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Improved Survival in Hematologic Malignancies in Europe Between 1997 and 2008

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Key Points

  • Five-year relative survival in hematologic malignancies increased significantly from 1997–1999 to 2006–2008.
  • Improvements in survival were observed in all European regions, but survival remains lowest in Eastern Europe.

As reported by Sant et al in The Lancet Oncology, the population based EUROCARE-5 study has shown significantly improved survival in hematologic malignancies in Europe between 1997 and 2008. Although improved, survival was poorer in Eastern Europe compared with other regions.

Study Details

This retrospective study involved data from 560,444 patients aged ≥ 15 years from 20 European countries diagnosed with 11 hematologic malignancies up to December 2007 and followed through December 2008. Survival was assessed as relative survival—ie, the ratio of observed survival in the patient group to expected survival in a comparable group in the general population. Relative excess risk of death for each malignancy was also analyzed.

Survival Improvements

For the periods 1997 to 1999 vs 2006 to 2008, age-standardized 5-year relative survival rates for all of Europe increased (all P < .0001 for trend except where noted) from 42.0% to 55.4% for diffuse large B-cell lymphoma, 58.9% to 74.3% for follicular lymphoma, 32.3% to 54.4% for chronic myeloid leukemia, 50.1% to 61.9% (P = .0038, estimate not age-standardized) for acute promyelocytic leukemia, 75.1% to 79.3% for Hodgkin lymphoma, 66.1% to 69.0% for chronic lymphocytic leukemia/small lymphocytic lymphoma, 29.8% to 39.6% for multiple myeloma/plasmacytoma, 29.8% to 41.1% for precursor lymphoblastic leukemia/lymphoma, 12.6% to 14.8% for acute myeloid leukemia (excluding acute promyelocytic leukemia), and 70.3% to 74.9% for other myeloproliferative neoplasms (excluding chronic myeloid leukemia).

There was no significant increase in 3-year relative survival for myelodysplastic syndromes, which was 48.9% in 2003 to 2005 vs 48.8% in 2006 to 2008 (P = .5010).

Regional Differences

Survival increased slightly in Southern Europe, more in the United Kingdom, and to a greater degree in Northern, Central, and Eastern Europe. However, survival in Eastern Europe was lower vs other regions; compared with the United Kingdom, 5-year relative excess risk of death ranged from 1.04 to 2.01 among malignancies.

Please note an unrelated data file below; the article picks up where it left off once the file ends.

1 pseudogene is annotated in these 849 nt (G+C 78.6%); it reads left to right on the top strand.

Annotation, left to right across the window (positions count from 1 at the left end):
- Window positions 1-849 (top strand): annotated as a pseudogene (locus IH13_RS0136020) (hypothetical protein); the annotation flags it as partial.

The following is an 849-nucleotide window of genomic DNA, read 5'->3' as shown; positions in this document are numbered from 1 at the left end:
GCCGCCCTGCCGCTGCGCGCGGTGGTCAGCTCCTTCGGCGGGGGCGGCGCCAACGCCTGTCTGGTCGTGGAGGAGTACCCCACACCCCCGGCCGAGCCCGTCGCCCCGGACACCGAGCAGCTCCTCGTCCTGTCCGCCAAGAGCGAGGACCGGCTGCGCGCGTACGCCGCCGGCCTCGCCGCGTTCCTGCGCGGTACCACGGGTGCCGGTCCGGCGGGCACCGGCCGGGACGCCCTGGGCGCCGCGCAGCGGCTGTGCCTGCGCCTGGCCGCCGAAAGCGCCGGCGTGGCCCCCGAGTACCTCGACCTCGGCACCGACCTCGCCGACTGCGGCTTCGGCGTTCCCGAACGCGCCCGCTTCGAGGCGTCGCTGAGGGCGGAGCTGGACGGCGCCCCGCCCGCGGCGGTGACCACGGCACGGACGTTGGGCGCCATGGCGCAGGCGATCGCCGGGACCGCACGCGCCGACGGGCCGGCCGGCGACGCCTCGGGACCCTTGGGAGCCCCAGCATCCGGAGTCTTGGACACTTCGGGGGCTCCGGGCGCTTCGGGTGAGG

Survival decreased with increasing age. Increases across the study period were noted in all age groups, but were generally small in patients aged ≥ 75 years apart from a 10% increase observed in follicular lymphoma, diffuse large B-cell lymphoma, and chronic myeloid leukemia in this age group.

The investigators concluded, “These trends are encouraging. Widespread use of new and more effective treatment probably explains much of the increased survival. However, the persistent differences in survival across Europe suggest variations in the quality of care and availability of the new treatments. High-resolution studies that collect data about stage at diagnosis and treatments for representative samples of cases could provide further evidence of treatment effectiveness and explain geographic variations in survival.”

Milena Sant, MD, of Fondazione IRCCS Istituto Nazionale dei Tumori, Milan, is the corresponding author for The Lancet Oncology article.

The study was funded by Compagnia di San Paolo, Fondazione Cariplo, European Commission, and Italian Ministry of Health. For full disclosures of the study authors, visit www.thelancet.com.

The content in this post has not been reviewed by the American Society of Clinical Oncology, Inc. (ASCO®) and does not necessarily reflect the ideas and opinions of ASCO®.


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